Human Cloning is Wrong


I bet many of you have seen Star Wars, Jurassic Park, Multiplicity, or many of the other movies that describe cloning. Most of what you see in these movies is false. What you don\'t know if that cloning could be dangerous, to the clone and to our society as a whole. It\'s unethical to have a human clone.


What about identity? Humans are guaranteed the right to their own personality. What would happen if we overrode those rights by giving them someone else\'s genetic identity? True, personality is not bounded in someone\'s genes, but the clone would share any physical appearance or genetic defect of the cloned.


Also, there is a large power struggle here. Cloning involves a degree of power and control over another person\'s physical identity and that violates their rights and degrades their unique individuality. The person doing the cloning would have more power than any parent would have.


Cloning would also deal with killing embryos. You might not have known, but Dolly, the sheep that was cloned in 1996, was one of over 200 sheep embryos and hers was the only embryo that survived. The rest died or were thrown away. Imagine if the failure rate was that high when we started to clone humans. More than 200 embryos, the start of 200 human beings, would die for the sake of just one embryo that would have the same DNA as some one else.


Cloning someone, at this present time, would be extremely dangerous to the birth mother and the clone. In studies done on cows, 4 out of 12 birth mothers died. There is also a very high abnormality rate for the clone. There is a very high failure rate, which is showed in the cloning of Dolly. Even if you had a few good embryos, miscarriages have been prominent in animal tests.


So, should we forge ahead in the world of cloning? I say no. The risks outweigh the benefits. It\'s dangerous to the clone and to the birth mother. We would be killing innocent human lives in the process as well. It would also be a violation of the clones right to its own genetic identity and individuality.


Morals and Ethics of Cloning


Cloning is the process of taking cells from a donor, placing them in a culture dish where the nutrients are minimal, so the cells stop dividing and switch their "active genes". The cells are then put next to an unfertilized egg. The nucleus is sucked out of the egg leaving an empty egg cell containing all the cellular machinery necessary to produce an embryo. An electric shock is used to fuse the egg and cell together. A second shock is then used to mimic the act of fertilization and help begin cell division. After the egg has successfully moved to the stage of an embryo it is then placed in to the uterus of a surrogate mother. When born, all the genes are the same as the donor of the cell.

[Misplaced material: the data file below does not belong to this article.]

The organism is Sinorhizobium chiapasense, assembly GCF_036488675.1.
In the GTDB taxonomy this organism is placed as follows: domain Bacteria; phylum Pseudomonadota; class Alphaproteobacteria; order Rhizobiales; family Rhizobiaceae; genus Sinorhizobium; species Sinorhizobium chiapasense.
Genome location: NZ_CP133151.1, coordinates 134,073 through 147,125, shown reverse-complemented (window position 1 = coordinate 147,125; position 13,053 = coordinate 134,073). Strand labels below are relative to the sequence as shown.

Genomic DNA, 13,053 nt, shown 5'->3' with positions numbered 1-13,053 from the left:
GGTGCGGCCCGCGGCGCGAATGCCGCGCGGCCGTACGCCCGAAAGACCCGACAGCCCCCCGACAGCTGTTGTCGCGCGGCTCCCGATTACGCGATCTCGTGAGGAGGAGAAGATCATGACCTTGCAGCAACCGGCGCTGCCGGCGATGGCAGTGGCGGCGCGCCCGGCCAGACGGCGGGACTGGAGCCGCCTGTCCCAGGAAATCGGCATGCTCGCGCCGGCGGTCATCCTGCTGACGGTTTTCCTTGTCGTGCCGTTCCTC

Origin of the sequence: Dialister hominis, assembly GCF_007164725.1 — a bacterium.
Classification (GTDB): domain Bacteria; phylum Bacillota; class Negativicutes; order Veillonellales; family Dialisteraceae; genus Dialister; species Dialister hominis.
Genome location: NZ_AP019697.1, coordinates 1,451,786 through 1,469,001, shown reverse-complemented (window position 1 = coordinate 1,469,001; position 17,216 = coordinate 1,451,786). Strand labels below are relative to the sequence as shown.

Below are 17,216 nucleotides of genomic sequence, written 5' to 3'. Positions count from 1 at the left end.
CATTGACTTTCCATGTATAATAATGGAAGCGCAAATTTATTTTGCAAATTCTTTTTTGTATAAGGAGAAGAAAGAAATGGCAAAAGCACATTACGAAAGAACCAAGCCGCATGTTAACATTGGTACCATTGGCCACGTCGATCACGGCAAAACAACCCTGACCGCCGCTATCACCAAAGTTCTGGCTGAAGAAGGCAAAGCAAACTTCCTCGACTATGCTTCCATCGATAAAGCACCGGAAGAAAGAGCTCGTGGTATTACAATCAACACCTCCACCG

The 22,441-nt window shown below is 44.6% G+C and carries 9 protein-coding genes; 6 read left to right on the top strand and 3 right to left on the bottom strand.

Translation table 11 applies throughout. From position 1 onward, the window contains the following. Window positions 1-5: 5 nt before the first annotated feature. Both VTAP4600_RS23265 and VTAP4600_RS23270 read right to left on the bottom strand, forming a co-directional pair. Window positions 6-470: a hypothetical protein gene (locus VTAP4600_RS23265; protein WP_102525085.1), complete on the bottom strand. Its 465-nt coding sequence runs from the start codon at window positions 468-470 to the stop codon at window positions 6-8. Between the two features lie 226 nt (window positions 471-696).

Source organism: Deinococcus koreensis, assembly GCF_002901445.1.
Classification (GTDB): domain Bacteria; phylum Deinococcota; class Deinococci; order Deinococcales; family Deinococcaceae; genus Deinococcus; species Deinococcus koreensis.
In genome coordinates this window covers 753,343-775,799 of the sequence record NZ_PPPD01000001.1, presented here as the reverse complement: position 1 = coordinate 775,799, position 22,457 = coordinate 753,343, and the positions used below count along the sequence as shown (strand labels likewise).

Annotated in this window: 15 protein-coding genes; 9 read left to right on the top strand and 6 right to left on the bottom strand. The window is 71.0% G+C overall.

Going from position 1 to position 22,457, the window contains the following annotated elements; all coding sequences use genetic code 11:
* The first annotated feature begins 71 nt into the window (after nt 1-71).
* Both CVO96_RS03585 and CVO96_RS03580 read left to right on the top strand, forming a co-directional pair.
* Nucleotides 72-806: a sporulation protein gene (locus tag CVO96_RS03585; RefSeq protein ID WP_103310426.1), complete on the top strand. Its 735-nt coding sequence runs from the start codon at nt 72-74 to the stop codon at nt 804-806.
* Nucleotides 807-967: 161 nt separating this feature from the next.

In 1997 Dr. Ian Wilmut, a British scientist successfully cloned a sheep named Dolly. This turned the scientific world upside-down. The success of the experiment is considered by all as an amazing achievement in science. However, ethics and morals must surface to regulate cloning. It is understood that individuality is the most important part of life. Individuality is given to a person at birth and considered a right they will have for rest of their life. There is also a fear that the clone may only be produced to live the life of the clone, thus causing severe emotional damage as well pain and suffering for the clone. The progression of the clone may be limited, the advance in idea development will slowly die off. Evolution could come to a halt, because with clones, diversity will be limited and there will not be as many advances in society. The cells, in all humans, will all be the same and there will not be a process of natural selection and diversity.


Another controversial question facing the cloning process is: How will the clones be treated? The emotions of the clones need to be taken in to consideration, after all they are humans too. "What is common to